Occasionally, I think about what I could do if I got back all the time I’ve spent hunting for lost information in the recesses of my brain. Things I made a mental note to add to my to-do list. Answers to Jeopardy clues and crossword puzzles. Most recently, the location of my car in a mall parking garage (that one took a while). Always, there’s that quietly infuriating niggling feeling, like a brain itch: I know I know this, maybe, almost definitely. It’s in there somewhere.
Well. Those lost minutes are lost forever, but a recent post by Bradley Busch at BPS Research Digest offers up a way to cut down on the frustration going forward: When you commit something to memory, say it out loud. Busch highlights a study published earlier this year in the journal Memory, in which participants were assigned one of four methods for studying for a memory test: Some read out loud, some read silently to themselves, and some listened to a previously made recording of either their voice or someone else’s reciting the words. When it came time to actually take the test, the people who read aloud in real time were the highest scorers, while the silent readers did the worst.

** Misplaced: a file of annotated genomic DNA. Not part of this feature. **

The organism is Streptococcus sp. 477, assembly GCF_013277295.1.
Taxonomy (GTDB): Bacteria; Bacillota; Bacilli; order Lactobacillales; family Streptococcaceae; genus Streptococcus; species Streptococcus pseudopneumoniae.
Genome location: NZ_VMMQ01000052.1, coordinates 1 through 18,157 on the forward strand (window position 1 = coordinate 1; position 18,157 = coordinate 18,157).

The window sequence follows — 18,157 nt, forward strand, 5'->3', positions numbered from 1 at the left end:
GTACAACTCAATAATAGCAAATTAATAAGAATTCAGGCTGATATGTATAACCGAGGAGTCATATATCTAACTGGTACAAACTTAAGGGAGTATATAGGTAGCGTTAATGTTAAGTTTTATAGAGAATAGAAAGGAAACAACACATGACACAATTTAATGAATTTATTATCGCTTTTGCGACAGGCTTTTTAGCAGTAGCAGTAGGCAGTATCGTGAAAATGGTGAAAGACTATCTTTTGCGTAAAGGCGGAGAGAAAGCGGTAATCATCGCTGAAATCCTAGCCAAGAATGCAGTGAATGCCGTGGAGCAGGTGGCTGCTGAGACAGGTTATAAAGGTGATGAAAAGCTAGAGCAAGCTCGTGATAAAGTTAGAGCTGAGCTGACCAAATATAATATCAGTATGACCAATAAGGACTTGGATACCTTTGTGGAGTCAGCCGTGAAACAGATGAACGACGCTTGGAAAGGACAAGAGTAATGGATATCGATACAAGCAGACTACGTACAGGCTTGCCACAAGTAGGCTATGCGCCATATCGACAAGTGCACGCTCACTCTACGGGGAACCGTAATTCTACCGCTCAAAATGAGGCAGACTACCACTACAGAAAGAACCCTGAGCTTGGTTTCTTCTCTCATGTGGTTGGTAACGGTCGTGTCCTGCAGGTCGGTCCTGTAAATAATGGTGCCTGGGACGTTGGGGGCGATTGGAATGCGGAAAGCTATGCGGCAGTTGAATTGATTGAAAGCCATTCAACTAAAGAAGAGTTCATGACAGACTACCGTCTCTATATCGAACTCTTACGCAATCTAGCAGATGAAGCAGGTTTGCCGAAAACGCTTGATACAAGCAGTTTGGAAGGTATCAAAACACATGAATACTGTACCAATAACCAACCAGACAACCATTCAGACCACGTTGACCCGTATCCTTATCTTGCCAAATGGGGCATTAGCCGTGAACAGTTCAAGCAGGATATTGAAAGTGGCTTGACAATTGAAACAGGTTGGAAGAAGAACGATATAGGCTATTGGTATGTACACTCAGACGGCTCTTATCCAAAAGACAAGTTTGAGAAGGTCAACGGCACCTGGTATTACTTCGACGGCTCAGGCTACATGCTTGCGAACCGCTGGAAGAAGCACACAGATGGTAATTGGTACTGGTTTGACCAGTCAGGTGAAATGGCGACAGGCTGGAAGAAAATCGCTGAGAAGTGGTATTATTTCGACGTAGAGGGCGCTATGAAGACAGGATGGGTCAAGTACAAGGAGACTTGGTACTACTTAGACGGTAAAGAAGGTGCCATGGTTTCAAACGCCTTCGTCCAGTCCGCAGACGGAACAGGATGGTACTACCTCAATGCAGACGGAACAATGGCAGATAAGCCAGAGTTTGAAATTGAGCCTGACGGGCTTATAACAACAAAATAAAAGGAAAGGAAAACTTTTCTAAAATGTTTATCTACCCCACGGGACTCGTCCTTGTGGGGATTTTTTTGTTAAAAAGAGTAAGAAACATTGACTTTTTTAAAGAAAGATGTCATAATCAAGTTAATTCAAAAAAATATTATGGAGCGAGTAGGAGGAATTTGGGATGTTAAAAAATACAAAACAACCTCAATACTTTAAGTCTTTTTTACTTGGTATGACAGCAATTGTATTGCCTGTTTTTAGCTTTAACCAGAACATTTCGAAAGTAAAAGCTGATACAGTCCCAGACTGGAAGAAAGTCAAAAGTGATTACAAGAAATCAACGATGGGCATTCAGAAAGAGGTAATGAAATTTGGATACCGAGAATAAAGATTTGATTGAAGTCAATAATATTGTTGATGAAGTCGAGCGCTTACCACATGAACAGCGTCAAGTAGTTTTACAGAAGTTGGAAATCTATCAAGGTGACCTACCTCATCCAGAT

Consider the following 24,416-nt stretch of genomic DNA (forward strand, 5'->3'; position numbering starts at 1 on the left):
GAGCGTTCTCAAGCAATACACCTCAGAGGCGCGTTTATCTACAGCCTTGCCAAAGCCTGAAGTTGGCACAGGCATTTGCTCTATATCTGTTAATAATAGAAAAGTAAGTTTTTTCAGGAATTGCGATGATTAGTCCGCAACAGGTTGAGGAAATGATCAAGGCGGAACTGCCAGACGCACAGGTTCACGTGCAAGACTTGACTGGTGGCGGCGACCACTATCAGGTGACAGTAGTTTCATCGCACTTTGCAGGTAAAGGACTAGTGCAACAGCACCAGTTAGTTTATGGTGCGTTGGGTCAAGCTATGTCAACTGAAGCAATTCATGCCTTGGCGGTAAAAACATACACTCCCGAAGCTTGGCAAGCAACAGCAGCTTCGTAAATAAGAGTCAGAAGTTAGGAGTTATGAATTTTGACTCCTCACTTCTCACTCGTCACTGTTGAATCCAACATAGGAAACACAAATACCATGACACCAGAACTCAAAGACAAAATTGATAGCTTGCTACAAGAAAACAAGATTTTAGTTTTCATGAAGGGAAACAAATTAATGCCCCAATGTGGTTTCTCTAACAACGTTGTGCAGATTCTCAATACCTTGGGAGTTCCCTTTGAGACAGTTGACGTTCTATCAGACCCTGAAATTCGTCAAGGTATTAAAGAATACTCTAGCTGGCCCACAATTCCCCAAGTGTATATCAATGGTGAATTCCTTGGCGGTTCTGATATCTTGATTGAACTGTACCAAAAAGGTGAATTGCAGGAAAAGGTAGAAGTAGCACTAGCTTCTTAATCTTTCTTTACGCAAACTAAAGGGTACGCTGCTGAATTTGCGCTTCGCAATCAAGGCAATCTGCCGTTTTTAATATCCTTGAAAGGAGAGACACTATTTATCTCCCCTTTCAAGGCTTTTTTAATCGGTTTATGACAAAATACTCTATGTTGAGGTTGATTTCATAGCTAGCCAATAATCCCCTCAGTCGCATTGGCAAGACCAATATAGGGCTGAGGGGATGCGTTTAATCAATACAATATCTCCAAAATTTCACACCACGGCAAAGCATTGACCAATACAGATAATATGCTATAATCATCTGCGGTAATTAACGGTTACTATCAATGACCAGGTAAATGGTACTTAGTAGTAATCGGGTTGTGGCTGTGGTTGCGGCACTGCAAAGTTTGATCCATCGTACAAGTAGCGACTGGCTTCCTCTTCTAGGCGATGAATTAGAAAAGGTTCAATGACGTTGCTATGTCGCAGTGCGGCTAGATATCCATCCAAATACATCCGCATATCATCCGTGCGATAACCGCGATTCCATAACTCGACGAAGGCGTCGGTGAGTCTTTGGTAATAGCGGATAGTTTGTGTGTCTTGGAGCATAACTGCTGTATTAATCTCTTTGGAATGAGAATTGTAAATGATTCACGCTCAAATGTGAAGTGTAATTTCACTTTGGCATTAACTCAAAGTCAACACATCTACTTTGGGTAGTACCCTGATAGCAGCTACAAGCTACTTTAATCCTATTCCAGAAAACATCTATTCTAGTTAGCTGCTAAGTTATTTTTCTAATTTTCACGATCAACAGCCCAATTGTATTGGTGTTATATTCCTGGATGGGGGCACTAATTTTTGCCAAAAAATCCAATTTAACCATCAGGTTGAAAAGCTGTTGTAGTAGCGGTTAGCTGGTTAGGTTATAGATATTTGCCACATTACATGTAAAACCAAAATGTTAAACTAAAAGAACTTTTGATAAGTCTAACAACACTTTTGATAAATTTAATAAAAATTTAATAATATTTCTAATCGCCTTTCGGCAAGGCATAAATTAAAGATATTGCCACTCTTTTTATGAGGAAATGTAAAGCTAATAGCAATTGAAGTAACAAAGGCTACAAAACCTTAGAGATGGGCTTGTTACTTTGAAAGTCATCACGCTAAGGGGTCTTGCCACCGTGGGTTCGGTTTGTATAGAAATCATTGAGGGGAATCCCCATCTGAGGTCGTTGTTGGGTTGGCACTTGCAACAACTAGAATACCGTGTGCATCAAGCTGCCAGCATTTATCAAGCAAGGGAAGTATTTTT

As the BPS post notes, this isn’t the first study to link reading out loud to better memory, but it does shed a little more light on why that link exists. Reading silently involves just one mental process, but reading out loud has three: visual (you see the information), motor (you move your mouth to physically form the words), and self-referential (you hear yourself say it). The study authors describe this as the “production effect” — the more effort goes into producing the information, the logic goes, the more you ingrain it in your memory. Listening to the sound of your own dumb voice can be cringeworthy, sure, but at least that particular pain is over relatively quickly.